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Marine biologist Will Oxley on sailing, sustainability and small change

25 July 2018By Clare Mahon

Will Oxley is a marine biologist who worked at the Australian Institute of Marine Science as part of the Long-Term Monitoring Project on the Great Barrier Reef. But he is also a racing skipper and navigator who has completed more than 240,000 nm of ocean racing including several Volvo Ocean Races. Rather than trying to fit this big personality into a small definition, it would be better to say that Will Oxley is a scientist and sailor who brings passion and commitment to whatever he does, as Claire Mahon discovers...

“I have recently been nominated to World Sailing’s committee to create guidelines for making sailing more sustainable by 2030; as a sailor and a scientist I can help in both of my roles,” Oxley says. “Our goal is to analyse sailing and make it more sustainable from environmental, social and economic perspectives. We need to address the fact that there are a lot of older white males out there sailing and get more and different people involved. We also have to look at economic aspects of affordability. But more than anything else, sailing needs a healthy environment, it’s dependant on it. We have to reduce the footprint of our sport.”

Oxley's dual roles as scientist and sailor have given him great insight into the world's oceans. All images courtesy of Volvo Ocean Race.

Sailors already tend to be environmentally aware, but Oxley, because of his training and experience, is even more so. “I spent 20 years working on the Great Barrier Reef and have seen first-hand the damage and stress that small changes in temperature can bring to ecosystems. But it’s not all bad, about 20 - 30% of the areas I was monitoring got back to healthy levels, so there is potential for recovery.”

If Oxley was on the Great Barrier Reef, how did he find the time to participate in the BT Global Challenge and the several editions of the Volvo Ocean Race that he has competed in so successfully? “I would split my time!” he says cheerfully. “Three years as a scientist then five weeks of sailing. I became a full-time sailor in 2005 and have found that it’s a better soapbox for talking to people about environmental change. I am passionate about both my specialties; I’d say that I have the two best jobs in the world.”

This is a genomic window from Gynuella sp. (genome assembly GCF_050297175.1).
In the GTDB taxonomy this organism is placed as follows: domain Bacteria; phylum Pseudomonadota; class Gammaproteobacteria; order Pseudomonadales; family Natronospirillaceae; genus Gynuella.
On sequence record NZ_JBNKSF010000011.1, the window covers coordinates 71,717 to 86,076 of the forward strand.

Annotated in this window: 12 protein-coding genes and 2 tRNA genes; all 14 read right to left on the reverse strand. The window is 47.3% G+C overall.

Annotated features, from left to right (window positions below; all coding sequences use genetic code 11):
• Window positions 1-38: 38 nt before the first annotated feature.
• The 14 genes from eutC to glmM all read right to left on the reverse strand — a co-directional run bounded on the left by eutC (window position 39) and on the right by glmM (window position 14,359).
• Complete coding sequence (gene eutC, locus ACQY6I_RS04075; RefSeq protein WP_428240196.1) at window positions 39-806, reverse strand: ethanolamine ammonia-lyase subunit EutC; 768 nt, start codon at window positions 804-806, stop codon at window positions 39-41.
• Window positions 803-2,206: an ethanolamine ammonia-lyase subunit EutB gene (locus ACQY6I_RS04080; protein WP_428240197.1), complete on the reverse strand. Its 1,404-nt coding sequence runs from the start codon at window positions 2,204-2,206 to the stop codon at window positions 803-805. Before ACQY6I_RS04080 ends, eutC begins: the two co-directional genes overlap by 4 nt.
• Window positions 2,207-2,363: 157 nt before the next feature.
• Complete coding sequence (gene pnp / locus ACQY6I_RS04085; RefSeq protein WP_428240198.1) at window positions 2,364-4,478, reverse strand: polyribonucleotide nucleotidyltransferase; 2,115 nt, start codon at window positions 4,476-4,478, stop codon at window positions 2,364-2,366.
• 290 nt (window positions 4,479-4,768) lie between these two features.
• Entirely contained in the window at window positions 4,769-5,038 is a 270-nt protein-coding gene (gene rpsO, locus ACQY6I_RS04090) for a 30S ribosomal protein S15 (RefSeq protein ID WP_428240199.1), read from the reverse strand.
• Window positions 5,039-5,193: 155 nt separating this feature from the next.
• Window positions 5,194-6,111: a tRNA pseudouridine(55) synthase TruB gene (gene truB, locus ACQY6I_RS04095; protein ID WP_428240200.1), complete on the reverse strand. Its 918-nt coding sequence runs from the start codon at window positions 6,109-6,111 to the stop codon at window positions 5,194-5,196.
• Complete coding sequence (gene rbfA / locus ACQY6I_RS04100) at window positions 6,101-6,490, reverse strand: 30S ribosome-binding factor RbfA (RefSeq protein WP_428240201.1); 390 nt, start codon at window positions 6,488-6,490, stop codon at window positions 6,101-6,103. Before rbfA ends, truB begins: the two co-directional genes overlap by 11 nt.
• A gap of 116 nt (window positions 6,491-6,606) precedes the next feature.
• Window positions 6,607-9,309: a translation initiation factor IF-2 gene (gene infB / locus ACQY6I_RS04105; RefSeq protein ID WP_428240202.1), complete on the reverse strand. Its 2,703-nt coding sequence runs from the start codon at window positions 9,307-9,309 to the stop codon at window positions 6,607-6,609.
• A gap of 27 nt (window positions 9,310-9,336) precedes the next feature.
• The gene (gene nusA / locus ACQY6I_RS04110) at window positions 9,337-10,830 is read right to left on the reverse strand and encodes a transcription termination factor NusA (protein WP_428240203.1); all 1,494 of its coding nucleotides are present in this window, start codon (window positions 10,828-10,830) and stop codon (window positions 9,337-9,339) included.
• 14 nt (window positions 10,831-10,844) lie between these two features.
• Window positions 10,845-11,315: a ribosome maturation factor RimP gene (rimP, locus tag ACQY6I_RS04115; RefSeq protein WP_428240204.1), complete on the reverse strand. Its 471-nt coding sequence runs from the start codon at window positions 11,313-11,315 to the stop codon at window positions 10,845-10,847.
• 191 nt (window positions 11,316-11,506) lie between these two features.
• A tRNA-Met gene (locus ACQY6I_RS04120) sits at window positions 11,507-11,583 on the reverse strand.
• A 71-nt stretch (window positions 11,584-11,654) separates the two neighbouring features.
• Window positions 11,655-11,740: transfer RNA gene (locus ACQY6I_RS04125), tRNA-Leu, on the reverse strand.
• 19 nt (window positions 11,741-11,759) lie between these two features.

Oxley sees sailing as a great opportunity to involve people in ocean conservations

As a man who has literally sailed the world’s oceans and more than once at that, can Oxley share any horror stories on the environment? “Strangely, isolated places are the most fragile of all and they take longer to recover,” he says. “But we see the most drama on the surface: the last time I participated in the VOR we had to clear garbage from our hull every ten minutes going through the Straight of Malacca. There were literally islands of trash.”

As a scientist, what does Oxley think is the greatest threat to our oceans? “Ten years ago if you asked me I would have said climate change because I thought that plastic pollution was just ugly. Now that we have a better understanding of microplastics I see things differently. Microplastics are everywhere: in plankton and the marine animals that feed on it. We know that they have an impact on smaller animals but don’t know enough about their effect on humans yet. But they’re definitely getting to us through the food chain and through the water we drink.

Oxley hard at work as navigator during the Volvo Ocean Race

“But just as a small change for the worse can do great damage, a small change for the better can have a huge positive impact,’” Oxley continues. “I have seen a big shift in the sailing community with teams such as Vestas 11th Hour Racing doing a lot to raise awareness. Everyone is contributing - just five years ago there were always plastic bottles of water aboard boats. Now racing yachts use pumped water and we drink from canteens.

“Globally, the solution is going to come from the bottom up,” Oxley concludes. “Environmental issues are an area where the people are out in front of their governments and effecting change without them. The solution to a large problem is going to come from the sum of small changes and gestures, in the sailing world and beyond.”

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